Note: women who take HRT at a younger age (under the age of 51 years) do not have any risks of HRT as they are receiving hormones that their bodies would otherwise be producing.
What about side-effects when taking hormone replacement therapy (HRT)?
Side-effects are problems that are not serious but may occur in some women. They tend to go if you stop treatment. Side-effects with HRT are uncommon.
Side-effects may include the following:
- In the first few weeks some women may develop a slight feeling of sickness (nausea), some breast discomfort or leg cramps. These tend to go within a few months if you continue to use HRT.
- HRT skin patches may occasionally cause irritation of the skin.
- Some women have more headaches or migraines when they take HRT. This is usually reduced by using patches or gel rather than taking tablets.
A change to a different brand or type of HRT may help if side-effects occur. Various oestrogens and progestogens are used in the different brands. If you have a side-effect with one brand, it may not occur with a different one. Changing the delivery method of HRT (for example, from a tablet to a patch) may also help if you have side-effects.
So, should I take hormone replacement therapy (HRT), and for how long?
The benefits have to be balanced against the risks. Some of the risks associated with HRT increase the longer the time that you take HRT. You have to decide what is right for you, with advice from your doctor or nurse, depending on your circumstances.
As a general rule:
For short-term treatment of menopausal symptoms
If you are troubled with menopausal symptoms, the balance of risks and benefits is in favour of taking HRT (provided there are no reasons why you shouldn't take HRT). You should take the lowest dose which keeps symptoms away. Many women find that after 1-3 years the worst of the flushing-type symptoms have gone and they no longer need HRT to prevent them. In some women, the symptoms can return for a short time after stopping HRT. If the genital symptoms such as vaginal dryness persist after stopping HRT, an option is to use, for example, an oestrogen cream or pessary in the vaginal area (see below).
If you mainly have genital symptoms such as a dry vagina
An option which may be advised by your doctor is to use, for example, a vaginal oestrogen cream or pessary. This gives the benefits of easing the symptoms but with less risk than using HRT tablets, patches, etc, as far less oestrogen gets into the bloodstream. In many women, this treatment may be needed long-term.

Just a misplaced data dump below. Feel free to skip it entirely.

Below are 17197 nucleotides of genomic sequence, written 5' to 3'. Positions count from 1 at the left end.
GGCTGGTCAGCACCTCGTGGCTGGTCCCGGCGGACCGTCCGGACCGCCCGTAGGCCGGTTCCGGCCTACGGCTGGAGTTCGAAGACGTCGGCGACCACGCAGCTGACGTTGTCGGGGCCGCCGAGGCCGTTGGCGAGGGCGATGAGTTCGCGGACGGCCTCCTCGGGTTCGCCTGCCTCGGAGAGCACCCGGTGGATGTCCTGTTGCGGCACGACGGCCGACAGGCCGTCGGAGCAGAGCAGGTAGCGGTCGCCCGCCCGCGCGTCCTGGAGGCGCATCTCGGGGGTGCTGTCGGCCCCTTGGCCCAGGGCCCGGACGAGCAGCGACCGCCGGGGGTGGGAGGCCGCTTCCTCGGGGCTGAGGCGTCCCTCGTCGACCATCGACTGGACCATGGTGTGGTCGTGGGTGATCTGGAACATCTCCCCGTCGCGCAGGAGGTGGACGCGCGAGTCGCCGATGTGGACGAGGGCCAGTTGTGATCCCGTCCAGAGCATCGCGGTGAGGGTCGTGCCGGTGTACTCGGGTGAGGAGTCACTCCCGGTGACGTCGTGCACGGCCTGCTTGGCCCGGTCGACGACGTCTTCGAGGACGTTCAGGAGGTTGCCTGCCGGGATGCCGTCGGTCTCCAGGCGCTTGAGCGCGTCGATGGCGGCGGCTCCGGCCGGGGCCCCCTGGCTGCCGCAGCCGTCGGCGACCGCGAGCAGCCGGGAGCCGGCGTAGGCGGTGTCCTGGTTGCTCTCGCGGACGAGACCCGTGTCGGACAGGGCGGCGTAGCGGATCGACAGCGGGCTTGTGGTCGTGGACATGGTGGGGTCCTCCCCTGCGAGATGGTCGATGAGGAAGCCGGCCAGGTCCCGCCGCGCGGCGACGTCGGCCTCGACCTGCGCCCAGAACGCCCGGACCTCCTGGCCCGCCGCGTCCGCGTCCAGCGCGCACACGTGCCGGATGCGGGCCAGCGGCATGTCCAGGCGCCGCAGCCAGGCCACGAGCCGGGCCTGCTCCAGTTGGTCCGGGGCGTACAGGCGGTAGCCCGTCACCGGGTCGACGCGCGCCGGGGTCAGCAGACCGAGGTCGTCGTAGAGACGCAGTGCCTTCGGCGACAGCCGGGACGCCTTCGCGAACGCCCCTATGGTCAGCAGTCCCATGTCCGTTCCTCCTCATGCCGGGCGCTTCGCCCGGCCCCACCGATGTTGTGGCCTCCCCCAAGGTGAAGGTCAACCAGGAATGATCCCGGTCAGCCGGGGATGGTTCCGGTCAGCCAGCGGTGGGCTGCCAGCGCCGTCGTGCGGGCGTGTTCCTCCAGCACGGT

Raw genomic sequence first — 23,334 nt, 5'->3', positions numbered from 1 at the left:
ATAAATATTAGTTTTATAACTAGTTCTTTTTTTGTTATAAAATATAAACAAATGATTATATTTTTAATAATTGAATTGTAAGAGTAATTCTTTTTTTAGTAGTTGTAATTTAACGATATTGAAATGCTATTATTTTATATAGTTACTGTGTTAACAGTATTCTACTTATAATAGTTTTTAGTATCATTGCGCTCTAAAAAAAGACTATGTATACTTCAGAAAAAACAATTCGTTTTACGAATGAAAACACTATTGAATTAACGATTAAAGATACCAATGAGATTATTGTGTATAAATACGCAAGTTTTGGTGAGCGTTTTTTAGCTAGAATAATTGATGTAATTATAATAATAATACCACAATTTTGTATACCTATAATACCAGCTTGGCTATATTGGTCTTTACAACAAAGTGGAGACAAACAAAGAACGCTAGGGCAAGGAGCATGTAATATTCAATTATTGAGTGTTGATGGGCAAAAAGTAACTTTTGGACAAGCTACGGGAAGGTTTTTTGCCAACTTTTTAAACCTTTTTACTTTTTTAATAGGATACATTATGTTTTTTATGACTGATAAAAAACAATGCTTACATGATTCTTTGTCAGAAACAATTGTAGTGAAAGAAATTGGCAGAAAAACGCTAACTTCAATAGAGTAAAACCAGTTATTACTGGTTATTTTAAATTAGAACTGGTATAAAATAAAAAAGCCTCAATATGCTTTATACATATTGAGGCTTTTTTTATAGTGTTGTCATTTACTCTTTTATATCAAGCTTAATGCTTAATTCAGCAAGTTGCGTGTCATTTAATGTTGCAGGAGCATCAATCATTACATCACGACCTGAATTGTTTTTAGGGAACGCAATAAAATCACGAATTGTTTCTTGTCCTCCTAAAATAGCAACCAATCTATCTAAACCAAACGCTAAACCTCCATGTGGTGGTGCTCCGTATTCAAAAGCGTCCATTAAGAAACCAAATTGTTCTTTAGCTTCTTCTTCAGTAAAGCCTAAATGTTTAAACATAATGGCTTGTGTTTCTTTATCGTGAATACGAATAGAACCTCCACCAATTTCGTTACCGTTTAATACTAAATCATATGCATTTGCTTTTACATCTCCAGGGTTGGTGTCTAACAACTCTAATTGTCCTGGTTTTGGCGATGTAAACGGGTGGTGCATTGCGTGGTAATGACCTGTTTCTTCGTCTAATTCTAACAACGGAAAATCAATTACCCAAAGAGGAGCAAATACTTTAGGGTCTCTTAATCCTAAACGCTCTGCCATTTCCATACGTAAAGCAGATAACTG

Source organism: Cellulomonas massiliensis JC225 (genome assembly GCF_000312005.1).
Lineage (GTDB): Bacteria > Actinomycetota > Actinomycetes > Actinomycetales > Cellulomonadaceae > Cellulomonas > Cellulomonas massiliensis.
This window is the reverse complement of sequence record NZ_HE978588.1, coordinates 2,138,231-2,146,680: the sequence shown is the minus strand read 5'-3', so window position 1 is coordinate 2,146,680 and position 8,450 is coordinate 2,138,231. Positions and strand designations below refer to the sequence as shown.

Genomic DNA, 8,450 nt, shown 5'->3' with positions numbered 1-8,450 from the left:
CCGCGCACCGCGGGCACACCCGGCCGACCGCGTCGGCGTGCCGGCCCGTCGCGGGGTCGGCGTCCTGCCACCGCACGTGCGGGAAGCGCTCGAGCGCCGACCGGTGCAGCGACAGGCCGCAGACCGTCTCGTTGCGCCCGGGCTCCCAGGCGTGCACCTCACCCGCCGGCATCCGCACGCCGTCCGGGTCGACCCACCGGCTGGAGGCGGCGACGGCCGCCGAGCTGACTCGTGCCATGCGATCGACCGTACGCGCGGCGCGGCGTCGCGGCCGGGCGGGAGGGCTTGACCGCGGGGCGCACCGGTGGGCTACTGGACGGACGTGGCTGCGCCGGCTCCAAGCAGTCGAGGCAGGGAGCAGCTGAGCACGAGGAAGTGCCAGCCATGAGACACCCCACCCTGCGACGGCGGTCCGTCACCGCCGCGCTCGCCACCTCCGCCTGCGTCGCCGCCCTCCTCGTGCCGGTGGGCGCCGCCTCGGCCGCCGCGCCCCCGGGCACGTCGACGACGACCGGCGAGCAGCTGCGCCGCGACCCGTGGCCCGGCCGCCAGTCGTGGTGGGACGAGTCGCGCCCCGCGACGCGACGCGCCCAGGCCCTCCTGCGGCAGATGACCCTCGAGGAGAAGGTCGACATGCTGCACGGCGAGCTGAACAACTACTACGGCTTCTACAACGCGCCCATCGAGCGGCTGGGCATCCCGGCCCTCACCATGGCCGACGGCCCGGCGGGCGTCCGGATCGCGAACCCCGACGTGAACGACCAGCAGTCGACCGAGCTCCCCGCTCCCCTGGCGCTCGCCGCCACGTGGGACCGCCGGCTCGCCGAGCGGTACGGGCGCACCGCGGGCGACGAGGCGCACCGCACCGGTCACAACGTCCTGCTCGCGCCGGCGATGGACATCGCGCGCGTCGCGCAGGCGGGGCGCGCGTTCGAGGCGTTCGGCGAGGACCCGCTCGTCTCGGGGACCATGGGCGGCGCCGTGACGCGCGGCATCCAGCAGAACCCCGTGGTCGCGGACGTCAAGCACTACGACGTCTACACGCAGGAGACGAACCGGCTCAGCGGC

Some other points about hormone replacement therapy (HRT)
- HRT does not act as a contraceptive. Therefore, if you are still having periods when you start HRT, or have only recently stopped having periods, you should still use contraception. Your doctor will advise when you no longer need to use contraception. But, as a general rule: contraception should be used to prevent pregnancy for one year after your last period if you are older than 50, or for two years after your last period if you are less than 50.
- If you are taking HRT, you should have regular check-ups with your doctor. These are usually undertaken every year.
- At your review appointments, you should discuss your risks and benefits of taking HRT, as these may change over time. After some time, your doctor may also suggest stopping your HRT to see if you still need it.
- You should also be 'breast aware' and look out for any changes in your breasts. If you notice any lumps or problems that you are worried about, you should see your doctor. You should also attend your breast cancer screening mammogram when called.
What is tibolone?
Tibolone is a man-made hormone that can be used as an alternative to HRT. It has some oestrogen, progestogen and also some male hormone (androgen) effects. So, you just have to take this one tablet to have these hormone effects.
The following are some points about tibolone:
- It is effective in treating sweats and hot flushes.
- It reduces your risk of 'thinning' of the bones (osteoporosis).
- It may also improve your libido (sex drive).
- It is associated with a small increased risk of stroke.
- Most studies have shown a small increased risk of having womb (endometrial) cancer diagnosed in women who use tibolone.
- Tibolone may be associated with a small increased risk of breast cancer.
In younger women, the risks of taking tibolone are about the same as taking combined HRT. For women older than 60, the risks associated with taking tibolone may outweigh the benefits because of the small increased risk of stroke.
Further help & information
PO Box 183, Rossendale, BB4 6WZ
pracklen House, East Wing Dukes Place, Marlow, Bucks, SL7 2QH
Tel: 01628 890199
Further reading & references
- Menopause: diagnosis and management; NICE Guidelines (Nov 2015)
- Panay N et al; British Menopause Society & Women’s Heath Concern recommendations on hormone replacement therapy, May 2013
- Kaunitz AM, Manson JE; Management of Menopausal Symptoms. Obstet Gynecol. 2015 Oct;126(4):859-76. doi: 10.1097/AOG.0000000000001058.
- Maclaran K, Panay N; Current concepts in premature ovarian insufficiency. Womens Health (Lond Engl). 2015 Mar;11(2):169-82. doi: 10.2217/whe.14.82.
Disclaimer: This article is for information only and should not be used for the diagnosis or treatment of medical conditions. EMIS has used all reasonable care in compiling the information but makes no warranty as to its accuracy. Consult a doctor or other healthcare professional for diagnosis and treatment of medical conditions. For details see our conditions.
Dr Tim Kenny
Dr Louise Newson
Prof Cathy Jackson